‘Which Renewable Energy Source …’ (FAQ Guide)

‘Which Renewable Energy Source …’ (FAQ Guide)

This is an FAQ guide answering some of the most common questions that start with ‘Which Renewable Energy Source’.

*Note – this guide mostly refers to modern renewables solar, wind, hydropower, geothermal, and tidal/wave energy. Bioenergy may have been omitted in some of the stats and figures below.

 

Which Renewable Energy Source Produces The Most Energy, & Electricity?

There are global, but also country or city specific renewable energy stats for energy and electricity production, and these stats can differ.

It should also be noted that total energy production is different to electricity production (as energy involves other sectors like transport, heating etc., whilst electricity is just the power sector). But, hydropower tends to be the prominent renewable energy source in terms of production and consumption

  • Globally, hydropower was responsible for 7% of total primary energy consumption in 2015 (wikipedia.org)
  • Globally, hydropower was responsible for 15.8% of total electricity produced in 2018 (bettermeetsreality.com)

You can read about the energy mixes of some of the major countries in the world in this guide.

 

Which Renewable Energy Source Is The Most Used Worldwide?

As mentioned above, hydropower has the highest installed capacity, production and consumption totals and shares worldwide. But, the most used renewable energy source can vary country to country, and city to city.

 

Which Renewable Energy Source Is The Most Efficient?

According to some sources, wind, geothermal and hydropower are the most efficient renewable energy sources.

But, efficiency can sometimes be dependent on the technology available, and also the specific type of renewable energy source e.g. offshore vs onshore wind, large hydro dams vs run of river vs pumped storage hydro, and so on.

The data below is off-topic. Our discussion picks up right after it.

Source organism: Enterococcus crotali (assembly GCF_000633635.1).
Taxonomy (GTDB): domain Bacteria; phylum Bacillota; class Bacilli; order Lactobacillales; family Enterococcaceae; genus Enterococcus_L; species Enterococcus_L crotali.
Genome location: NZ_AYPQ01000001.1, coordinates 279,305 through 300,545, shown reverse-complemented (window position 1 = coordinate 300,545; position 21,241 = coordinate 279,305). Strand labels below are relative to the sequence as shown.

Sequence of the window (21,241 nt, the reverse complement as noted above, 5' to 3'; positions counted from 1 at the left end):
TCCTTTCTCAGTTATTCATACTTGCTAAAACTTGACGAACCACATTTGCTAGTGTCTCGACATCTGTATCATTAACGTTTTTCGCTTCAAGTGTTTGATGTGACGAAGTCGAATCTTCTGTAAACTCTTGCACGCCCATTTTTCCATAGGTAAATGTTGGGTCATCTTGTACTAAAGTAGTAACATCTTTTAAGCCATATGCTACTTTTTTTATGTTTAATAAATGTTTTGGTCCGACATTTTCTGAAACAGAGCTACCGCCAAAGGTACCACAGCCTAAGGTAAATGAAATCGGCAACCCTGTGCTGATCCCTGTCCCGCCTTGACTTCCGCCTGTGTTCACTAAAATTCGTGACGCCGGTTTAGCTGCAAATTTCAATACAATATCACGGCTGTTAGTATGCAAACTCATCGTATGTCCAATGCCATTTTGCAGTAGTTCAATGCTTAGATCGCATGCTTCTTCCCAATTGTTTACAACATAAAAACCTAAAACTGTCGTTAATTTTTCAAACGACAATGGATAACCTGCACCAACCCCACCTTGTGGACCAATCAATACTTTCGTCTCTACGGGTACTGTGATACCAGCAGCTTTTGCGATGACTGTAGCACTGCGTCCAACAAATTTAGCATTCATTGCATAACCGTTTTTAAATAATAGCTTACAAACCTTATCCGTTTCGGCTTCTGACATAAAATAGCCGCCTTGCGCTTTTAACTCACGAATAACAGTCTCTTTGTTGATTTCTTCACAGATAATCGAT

Which Renewable Energy Source Is The Cheapest?

‘Cheapest’ can refer to a few different things:

Overall though …

  • Historically, hydropower has been the cheapest way to source renewable electricity. But that’s changing. Wind and solar (also called photovoltaic solar, or PV) have become the most economic forms of electricity. They are the renewables of tomorrow. (cnet.com)

 

Which Renewable Energy Source Has The Greatest Environmental Footprint?

Solar and wind can have a large land footprint for the utility sized wind and solar farms.

But, large hydroelectric dams, geothermal energy, and tidal/wave energy might have some of the most negative environmental side effects. Bioenergy with the use of resource intensive bio crops can also be environmentally damaging. 

Despite the environmental side effects of renewable energy, it’s often mentioned that these environmental side effects are nowhere near as bad as fossil fuels like coal, oil, and natural gas.

 

Which Renewable Energy Source Is The Worst?

There are a number of ways you can measure the worst renewable energy source:

  • Which source is the most expensive
  • Which source is the most unreliable
  • Which source provides the least energy and electricity
  • Which source has the least long term potential
  • Which source is the most environmentally damaging
  • Which source is the most socially damaging
  • Or, you could combine all factors

Out of wind, solar, hydropower, geothermal, and tidal/wave energy … tidal and wave energy are probably the ‘worst’ at this point in time because they are costly, speculative and produce almost no electricity as a share of total renewable electricity (but, both might have much better long term potential than what they produce right now).